In an effort to avoid the ‘one and done’ workshops that we know have little impact on teachers’ practice, we have worked with schools to co-design embedded professional learning that uses more effective structures to help teachers as they refine their practice. We have relied upon structures like professional learning communities (PLCs) led by teacher leaders (often coaches or content-area experts able to coach colleagues). These disciplinary and cross-disciplinary teams have then engaged in collaborative inquiry cycles, digging deeply into their own practice while simultaneously exploring new ideas. We have found these structures to support each other in helping teachers make space to think about literacy in diverse disciplines. Here are a few key learnings from our work that might help if you are planning professional learning around disciplinary literacy:

  1. Resituate expertise. Teachers often have little training around disciplinary literacy, but they do have expertise. In-depth learning about literacy in the disciplines is still not a huge component of teacher training for most future secondary teachers. We recommend providing some literacy-focused training and professional learning for teacher leaders who are already experts in chemistry, math, psychology, or literature. These teacher leaders can learn a great deal about literacy on-the-job and then lead small team-based collaborative inquiry experiences for colleagues, in the position of ‘lead learners.’ If we think of PLCs as spaces to combine literacy and content expertise, we can generate lots of enthusiasm and find fertile ground for new ideas to try.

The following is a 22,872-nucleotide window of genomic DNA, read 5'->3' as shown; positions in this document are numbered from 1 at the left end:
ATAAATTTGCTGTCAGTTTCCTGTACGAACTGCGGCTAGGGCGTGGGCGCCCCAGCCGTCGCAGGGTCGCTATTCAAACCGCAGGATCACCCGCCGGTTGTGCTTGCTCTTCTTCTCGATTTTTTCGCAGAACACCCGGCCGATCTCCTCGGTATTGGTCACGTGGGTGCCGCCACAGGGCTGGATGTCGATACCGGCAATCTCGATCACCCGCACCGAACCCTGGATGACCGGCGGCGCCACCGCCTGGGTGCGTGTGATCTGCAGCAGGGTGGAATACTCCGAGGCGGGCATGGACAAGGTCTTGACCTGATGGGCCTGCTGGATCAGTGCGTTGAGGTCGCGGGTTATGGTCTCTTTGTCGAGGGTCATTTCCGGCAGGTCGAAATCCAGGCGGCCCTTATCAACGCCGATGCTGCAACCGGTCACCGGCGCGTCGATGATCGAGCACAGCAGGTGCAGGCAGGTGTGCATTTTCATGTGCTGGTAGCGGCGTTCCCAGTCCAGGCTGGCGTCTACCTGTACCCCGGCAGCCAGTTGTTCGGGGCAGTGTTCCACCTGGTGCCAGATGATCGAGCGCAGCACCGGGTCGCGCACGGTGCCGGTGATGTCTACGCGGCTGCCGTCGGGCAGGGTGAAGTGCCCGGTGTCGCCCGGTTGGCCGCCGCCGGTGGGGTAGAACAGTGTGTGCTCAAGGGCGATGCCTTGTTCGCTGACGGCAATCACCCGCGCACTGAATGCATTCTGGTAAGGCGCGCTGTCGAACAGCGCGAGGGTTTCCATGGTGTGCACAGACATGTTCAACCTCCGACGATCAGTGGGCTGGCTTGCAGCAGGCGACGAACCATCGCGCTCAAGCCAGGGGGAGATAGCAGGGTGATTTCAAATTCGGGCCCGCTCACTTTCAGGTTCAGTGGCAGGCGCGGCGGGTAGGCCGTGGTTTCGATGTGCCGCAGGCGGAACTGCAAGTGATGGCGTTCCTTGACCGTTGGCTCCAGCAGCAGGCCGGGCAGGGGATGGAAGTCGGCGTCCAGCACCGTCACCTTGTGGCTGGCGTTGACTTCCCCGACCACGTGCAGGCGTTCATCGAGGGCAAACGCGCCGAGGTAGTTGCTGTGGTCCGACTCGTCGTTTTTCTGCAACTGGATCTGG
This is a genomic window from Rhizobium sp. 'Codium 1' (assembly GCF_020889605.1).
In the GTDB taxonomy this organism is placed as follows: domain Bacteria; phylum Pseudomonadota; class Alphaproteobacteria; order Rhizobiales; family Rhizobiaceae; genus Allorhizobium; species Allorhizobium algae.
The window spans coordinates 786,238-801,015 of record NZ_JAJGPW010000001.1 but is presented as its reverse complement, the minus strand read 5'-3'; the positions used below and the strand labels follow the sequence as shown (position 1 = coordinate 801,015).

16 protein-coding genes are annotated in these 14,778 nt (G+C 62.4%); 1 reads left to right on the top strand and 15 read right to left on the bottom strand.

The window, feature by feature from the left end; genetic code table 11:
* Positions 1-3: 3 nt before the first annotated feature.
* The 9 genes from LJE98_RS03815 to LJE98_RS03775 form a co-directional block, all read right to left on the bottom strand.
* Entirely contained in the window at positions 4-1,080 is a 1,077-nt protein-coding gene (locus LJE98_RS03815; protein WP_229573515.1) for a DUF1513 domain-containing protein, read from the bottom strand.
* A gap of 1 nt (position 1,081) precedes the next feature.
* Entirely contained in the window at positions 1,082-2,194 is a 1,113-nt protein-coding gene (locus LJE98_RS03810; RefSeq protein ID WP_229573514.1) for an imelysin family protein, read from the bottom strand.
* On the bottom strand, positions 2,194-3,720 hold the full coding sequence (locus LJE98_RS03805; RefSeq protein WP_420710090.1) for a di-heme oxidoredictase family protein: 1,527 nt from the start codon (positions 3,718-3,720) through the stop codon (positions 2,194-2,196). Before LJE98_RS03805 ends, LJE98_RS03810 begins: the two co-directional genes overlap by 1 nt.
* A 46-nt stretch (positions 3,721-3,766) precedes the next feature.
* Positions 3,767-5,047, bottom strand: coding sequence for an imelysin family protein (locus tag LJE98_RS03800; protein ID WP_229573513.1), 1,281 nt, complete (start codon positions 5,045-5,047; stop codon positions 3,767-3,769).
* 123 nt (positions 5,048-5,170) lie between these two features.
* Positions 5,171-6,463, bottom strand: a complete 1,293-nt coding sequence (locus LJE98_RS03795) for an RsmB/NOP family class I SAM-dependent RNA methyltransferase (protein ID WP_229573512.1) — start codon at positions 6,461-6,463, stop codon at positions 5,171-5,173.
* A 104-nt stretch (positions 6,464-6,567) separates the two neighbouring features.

2. Cross-content area groups can be quite valuable. In many secondary settings, it can be all-too-easy to work with only teachers who teach the same subject. But when it comes to disciplinary literacy professional learning, this can be useful but also hindering. Often when teachers decide to pursue a particular discipline, they spend so much time focused on the habits of mind and specific content of that discipline, that literacy practices can be a bit hidden. But cross-content-area collaborators are well-positioned to point out what can sometimes be hidden to disciplinary insiders. Cross-disciplinary conversations are a valuable way to see the disciplines through the eyes of people who aren’t experts by engaging with each other’s texts and practices.